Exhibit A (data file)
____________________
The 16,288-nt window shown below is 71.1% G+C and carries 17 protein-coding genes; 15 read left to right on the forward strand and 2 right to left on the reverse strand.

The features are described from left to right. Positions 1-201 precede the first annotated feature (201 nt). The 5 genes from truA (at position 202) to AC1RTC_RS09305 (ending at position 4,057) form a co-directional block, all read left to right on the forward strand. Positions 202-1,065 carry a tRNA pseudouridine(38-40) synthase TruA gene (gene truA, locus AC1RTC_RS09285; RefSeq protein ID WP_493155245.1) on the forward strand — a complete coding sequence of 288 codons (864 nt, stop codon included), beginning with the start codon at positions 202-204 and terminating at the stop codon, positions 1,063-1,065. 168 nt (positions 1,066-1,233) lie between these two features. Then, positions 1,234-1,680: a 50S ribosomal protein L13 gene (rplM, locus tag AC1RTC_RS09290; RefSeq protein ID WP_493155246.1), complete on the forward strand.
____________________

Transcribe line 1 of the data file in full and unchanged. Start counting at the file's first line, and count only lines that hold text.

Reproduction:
The 16,288-nt window shown below is 71.1% G+C and carries 17 protein-coding genes; 15 read left to right on the forward strand and 2 right to left on the reverse strand.